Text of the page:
A true story of romance, secrets and terrible adventure in which Ed Preston, on his way home from rugby practice in 1940, joins the New Zealand Army to go to World War II. His new wife, Tui, is pregnant and distraught, but he tells her not to worry, he’ll be home by Christmas. And so he is – four years later – after escaping from a prison camp in Italy. But while Ed is away, Tui has fallen in love with another man. A remarkable memoir of resilience, determination and love.


A film memoir based on filmmaker Gaylene Preston’s interviews with her father about his World War II experiences, reconstructed with actor Tony Barry as Ed Preston. Weaving strands of poetic imagined drama, and archival footage into the interview, Preston presents both sides of her parents’ wartime marriage: the horror and hardship of battlefield and prison camp juxtaposed with the loneliness and grief of a young wife struggling with a newborn baby and a husband declared missing.


“I grew up after the War and when I was a little girl it felt like there were always three times: there was ‘before the War’ and ‘after the War’ and there was another time that was almost like a secret place called ‘during the War’. HOME BY CHRISTMAS is part of an investigation I’ve been making for a long time around that.” – Gaylene Preston

In her Award-winning 1995 documentary feature WAR STORIES Our Mothers Never Told Us (selected Venice, Toronto, Sundance film festivals), Gaylene Preston presented seven elderly women talking about their personal experiences during World War II . One was her mother, Tui, who told of bringing up her son while her husband was away, and of falling in love with another man during those lonely years.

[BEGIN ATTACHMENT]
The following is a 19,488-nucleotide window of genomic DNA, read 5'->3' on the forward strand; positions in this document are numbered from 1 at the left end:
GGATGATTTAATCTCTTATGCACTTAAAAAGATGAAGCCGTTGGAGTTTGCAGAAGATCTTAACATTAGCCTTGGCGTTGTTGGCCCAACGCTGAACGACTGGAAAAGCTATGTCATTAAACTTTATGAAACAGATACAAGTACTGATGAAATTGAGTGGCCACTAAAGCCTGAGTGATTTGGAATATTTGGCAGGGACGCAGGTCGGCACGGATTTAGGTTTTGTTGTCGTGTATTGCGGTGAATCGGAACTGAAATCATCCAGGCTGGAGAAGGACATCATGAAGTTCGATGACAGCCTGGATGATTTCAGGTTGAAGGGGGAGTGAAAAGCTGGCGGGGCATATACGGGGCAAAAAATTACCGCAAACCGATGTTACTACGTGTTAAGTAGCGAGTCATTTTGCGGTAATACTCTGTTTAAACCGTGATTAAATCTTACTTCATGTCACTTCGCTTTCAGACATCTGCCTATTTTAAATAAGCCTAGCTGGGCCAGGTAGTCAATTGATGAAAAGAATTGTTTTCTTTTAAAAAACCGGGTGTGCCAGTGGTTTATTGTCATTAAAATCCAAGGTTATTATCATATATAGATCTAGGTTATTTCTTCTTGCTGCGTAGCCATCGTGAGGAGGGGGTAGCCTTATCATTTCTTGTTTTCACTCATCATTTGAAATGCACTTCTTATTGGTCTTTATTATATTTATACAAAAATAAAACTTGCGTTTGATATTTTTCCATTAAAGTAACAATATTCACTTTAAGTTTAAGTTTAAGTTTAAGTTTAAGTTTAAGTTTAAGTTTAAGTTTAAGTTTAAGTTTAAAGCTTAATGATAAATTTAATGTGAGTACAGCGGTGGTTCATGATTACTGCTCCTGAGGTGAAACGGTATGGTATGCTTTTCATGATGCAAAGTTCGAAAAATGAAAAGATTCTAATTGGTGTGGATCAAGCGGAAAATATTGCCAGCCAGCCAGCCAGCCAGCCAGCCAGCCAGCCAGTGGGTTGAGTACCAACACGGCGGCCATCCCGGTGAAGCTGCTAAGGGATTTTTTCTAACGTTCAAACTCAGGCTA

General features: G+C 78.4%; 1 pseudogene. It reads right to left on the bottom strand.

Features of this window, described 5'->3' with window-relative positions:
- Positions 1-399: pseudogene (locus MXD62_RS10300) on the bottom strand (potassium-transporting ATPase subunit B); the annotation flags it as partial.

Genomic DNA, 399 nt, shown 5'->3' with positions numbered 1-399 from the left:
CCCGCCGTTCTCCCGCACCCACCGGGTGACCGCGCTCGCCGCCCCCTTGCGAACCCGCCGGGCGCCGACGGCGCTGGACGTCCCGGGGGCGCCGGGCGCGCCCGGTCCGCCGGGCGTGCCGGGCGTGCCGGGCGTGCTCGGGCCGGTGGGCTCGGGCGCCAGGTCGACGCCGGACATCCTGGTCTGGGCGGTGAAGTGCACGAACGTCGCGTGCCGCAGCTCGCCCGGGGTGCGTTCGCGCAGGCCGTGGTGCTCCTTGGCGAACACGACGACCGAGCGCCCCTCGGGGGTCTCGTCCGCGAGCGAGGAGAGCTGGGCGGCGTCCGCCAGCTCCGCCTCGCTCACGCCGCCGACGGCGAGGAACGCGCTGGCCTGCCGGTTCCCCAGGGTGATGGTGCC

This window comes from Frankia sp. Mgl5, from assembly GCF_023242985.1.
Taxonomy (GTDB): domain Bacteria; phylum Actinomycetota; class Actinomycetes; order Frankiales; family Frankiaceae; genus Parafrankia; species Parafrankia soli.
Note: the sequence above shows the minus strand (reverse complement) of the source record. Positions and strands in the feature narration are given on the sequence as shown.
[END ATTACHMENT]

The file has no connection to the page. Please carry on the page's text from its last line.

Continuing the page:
Preston had earlier interviewed her father, Ed Preston, about his experiences while he was fighting in the New Zealand Armed Forces in North Africa and Italy. As her audiotape recorded his reminiscences in 1990, she didn't yet know her mother's secret, but being an inquisitive daughter, she nevertheless asked him some rather personal questions. How Ed dodged most of them is the basis for her latest feature film, HOME BY CHRISTMAS

With warmth, humour and understated yet powerful emotional effect, Ed (played by Tony Barry) tells how he, with the rest of his rugby team, joined the New Zealand Army, expecting to be home by Christmas, ready to set up a good life for his family with his army rehabilitation loan. The reality was harsh: defeat in battle in the Egyptian desert, two years in Italian prisoner-of-war camps and a risky escape through the Alps into Switzerland, all the while missing his loving wife and the baby boy born after he left. 

This is a film that tells it how the men tell it. Matter-of-factly, with few embellishments; with jokes that reveal the terrible truth about war from what is not spoken, and only hints at the secret places where love is. That territory in HOME BY CHRISTMAS is inhabited by Preston's imagined dramatic visualisations of her young parents (played by Martin Henderson and Chelsie Preston Crayford), who are coping as best they can – he incarcerated in prison camps in Italy and she with a marriage torn apart by war. 

More than 70 years later, HOME BY CHRISTMAS reflects, in a unique blend of fact and fiction, the secret loves and enduring spirit that drove a generation.